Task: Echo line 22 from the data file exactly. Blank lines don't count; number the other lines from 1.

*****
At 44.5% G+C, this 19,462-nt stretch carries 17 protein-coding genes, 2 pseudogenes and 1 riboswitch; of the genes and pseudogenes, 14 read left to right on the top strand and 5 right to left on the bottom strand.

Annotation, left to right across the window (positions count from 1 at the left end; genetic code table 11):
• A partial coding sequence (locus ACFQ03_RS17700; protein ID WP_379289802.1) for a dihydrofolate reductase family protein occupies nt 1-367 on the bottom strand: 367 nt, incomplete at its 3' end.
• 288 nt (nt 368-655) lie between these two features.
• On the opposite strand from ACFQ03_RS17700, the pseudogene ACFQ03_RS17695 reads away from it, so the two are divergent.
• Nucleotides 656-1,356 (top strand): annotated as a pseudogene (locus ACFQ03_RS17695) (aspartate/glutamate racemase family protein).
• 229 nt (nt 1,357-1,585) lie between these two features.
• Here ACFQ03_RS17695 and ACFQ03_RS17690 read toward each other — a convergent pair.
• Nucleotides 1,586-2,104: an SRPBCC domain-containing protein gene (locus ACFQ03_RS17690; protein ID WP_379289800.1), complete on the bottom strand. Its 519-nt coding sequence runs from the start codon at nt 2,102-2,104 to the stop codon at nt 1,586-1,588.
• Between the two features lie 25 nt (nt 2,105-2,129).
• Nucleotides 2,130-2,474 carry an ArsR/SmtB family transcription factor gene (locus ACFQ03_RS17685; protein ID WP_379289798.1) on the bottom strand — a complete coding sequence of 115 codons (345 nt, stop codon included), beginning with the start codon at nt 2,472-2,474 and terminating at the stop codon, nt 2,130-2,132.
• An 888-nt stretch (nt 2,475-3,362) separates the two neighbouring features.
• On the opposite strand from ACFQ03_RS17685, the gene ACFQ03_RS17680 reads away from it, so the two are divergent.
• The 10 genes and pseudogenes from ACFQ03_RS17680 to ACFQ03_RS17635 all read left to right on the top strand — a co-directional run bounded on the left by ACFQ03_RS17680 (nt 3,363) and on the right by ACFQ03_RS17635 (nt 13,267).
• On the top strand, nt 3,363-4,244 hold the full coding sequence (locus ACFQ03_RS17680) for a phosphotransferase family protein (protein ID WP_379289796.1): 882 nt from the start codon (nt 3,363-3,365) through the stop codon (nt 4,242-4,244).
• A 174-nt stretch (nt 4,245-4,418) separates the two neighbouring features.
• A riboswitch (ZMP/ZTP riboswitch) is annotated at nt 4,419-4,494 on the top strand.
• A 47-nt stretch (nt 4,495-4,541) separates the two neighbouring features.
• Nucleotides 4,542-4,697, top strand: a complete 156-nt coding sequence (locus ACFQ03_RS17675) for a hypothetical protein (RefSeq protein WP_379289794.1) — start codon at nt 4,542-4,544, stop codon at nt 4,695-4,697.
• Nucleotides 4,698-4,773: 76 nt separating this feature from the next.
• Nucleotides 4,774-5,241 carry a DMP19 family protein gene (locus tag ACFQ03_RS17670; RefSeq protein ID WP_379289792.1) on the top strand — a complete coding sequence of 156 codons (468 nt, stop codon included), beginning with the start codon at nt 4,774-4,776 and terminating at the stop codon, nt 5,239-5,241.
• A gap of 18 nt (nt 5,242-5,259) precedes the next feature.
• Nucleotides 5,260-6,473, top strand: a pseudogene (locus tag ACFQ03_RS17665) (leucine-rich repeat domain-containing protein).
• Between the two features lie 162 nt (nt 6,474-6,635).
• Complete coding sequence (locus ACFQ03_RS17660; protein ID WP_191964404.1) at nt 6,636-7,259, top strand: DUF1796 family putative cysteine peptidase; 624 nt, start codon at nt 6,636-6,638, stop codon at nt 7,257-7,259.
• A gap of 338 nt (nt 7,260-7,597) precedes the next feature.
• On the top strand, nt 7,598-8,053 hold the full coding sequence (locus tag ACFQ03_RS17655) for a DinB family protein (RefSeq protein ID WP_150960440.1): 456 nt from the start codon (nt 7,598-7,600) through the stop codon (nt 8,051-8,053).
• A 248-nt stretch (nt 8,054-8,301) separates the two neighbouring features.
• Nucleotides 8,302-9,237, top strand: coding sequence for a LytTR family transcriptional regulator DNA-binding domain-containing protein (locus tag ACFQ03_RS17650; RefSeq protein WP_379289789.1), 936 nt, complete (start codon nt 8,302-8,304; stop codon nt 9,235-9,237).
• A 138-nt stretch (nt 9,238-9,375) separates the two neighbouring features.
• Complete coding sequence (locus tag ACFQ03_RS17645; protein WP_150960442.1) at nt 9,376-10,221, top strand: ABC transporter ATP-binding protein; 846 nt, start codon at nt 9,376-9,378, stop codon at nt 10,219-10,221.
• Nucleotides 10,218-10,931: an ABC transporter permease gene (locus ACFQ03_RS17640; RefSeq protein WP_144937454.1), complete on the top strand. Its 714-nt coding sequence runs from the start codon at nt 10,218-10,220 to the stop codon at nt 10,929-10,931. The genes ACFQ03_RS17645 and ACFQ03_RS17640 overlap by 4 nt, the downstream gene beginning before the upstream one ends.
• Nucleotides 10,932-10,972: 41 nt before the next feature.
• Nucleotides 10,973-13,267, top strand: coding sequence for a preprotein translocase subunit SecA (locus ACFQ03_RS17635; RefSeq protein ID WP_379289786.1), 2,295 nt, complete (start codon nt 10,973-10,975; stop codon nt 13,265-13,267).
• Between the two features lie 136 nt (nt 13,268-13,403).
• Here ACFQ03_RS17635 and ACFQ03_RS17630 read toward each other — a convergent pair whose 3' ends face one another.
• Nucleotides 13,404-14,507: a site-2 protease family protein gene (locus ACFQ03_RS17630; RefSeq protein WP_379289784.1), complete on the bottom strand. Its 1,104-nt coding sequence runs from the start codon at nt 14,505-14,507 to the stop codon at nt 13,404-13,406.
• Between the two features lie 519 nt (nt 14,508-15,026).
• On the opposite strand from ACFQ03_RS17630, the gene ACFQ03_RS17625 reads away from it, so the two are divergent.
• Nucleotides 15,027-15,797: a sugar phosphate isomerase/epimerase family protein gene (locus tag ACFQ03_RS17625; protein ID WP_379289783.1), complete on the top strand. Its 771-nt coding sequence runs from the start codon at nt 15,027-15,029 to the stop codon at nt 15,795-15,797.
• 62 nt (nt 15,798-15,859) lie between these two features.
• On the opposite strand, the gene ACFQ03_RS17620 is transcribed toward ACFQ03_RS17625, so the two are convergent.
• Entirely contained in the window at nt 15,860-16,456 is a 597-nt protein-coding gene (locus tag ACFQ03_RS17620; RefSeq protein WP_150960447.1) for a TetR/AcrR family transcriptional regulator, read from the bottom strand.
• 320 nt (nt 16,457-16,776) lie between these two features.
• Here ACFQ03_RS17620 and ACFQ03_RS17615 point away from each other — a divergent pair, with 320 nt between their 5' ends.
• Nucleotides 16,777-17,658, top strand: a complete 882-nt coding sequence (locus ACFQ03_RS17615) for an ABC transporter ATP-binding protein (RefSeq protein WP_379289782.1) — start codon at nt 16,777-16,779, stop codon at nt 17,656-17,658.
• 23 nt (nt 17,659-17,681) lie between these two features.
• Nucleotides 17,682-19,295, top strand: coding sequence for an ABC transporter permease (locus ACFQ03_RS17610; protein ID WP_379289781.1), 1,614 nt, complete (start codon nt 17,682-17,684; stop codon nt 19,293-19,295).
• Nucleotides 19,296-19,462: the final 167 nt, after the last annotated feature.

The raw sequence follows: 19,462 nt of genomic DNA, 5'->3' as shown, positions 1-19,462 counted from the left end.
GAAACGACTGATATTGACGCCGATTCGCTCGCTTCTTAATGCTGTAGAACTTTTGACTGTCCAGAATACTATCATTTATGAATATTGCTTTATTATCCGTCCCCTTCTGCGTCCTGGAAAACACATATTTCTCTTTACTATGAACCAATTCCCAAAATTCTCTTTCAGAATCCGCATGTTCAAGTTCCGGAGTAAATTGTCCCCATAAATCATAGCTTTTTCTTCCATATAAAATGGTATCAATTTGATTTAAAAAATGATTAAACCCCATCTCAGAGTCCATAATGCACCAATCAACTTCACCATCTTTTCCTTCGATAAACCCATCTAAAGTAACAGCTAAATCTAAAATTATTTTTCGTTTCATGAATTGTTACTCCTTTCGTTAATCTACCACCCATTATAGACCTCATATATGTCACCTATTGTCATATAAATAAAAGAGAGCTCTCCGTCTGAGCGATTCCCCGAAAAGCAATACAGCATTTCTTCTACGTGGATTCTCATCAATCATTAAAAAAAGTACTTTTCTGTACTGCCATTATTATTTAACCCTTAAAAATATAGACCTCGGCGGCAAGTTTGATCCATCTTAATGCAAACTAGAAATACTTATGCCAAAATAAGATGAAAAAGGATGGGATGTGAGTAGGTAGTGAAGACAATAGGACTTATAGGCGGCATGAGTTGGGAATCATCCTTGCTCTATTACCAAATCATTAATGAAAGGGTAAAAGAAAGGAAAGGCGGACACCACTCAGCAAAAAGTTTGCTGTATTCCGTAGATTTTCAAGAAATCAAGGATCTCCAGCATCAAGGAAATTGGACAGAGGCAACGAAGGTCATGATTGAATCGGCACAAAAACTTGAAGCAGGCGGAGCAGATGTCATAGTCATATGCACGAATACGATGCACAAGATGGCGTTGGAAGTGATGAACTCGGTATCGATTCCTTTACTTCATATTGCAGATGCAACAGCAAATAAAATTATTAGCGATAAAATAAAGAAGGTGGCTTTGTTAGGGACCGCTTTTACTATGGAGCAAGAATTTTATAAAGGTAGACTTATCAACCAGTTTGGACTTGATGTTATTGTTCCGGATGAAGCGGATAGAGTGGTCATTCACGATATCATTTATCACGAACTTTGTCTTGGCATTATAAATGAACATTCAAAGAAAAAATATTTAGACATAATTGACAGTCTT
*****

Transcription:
• A gap of 18 nt (nt 5,242-5,259) precedes the next feature.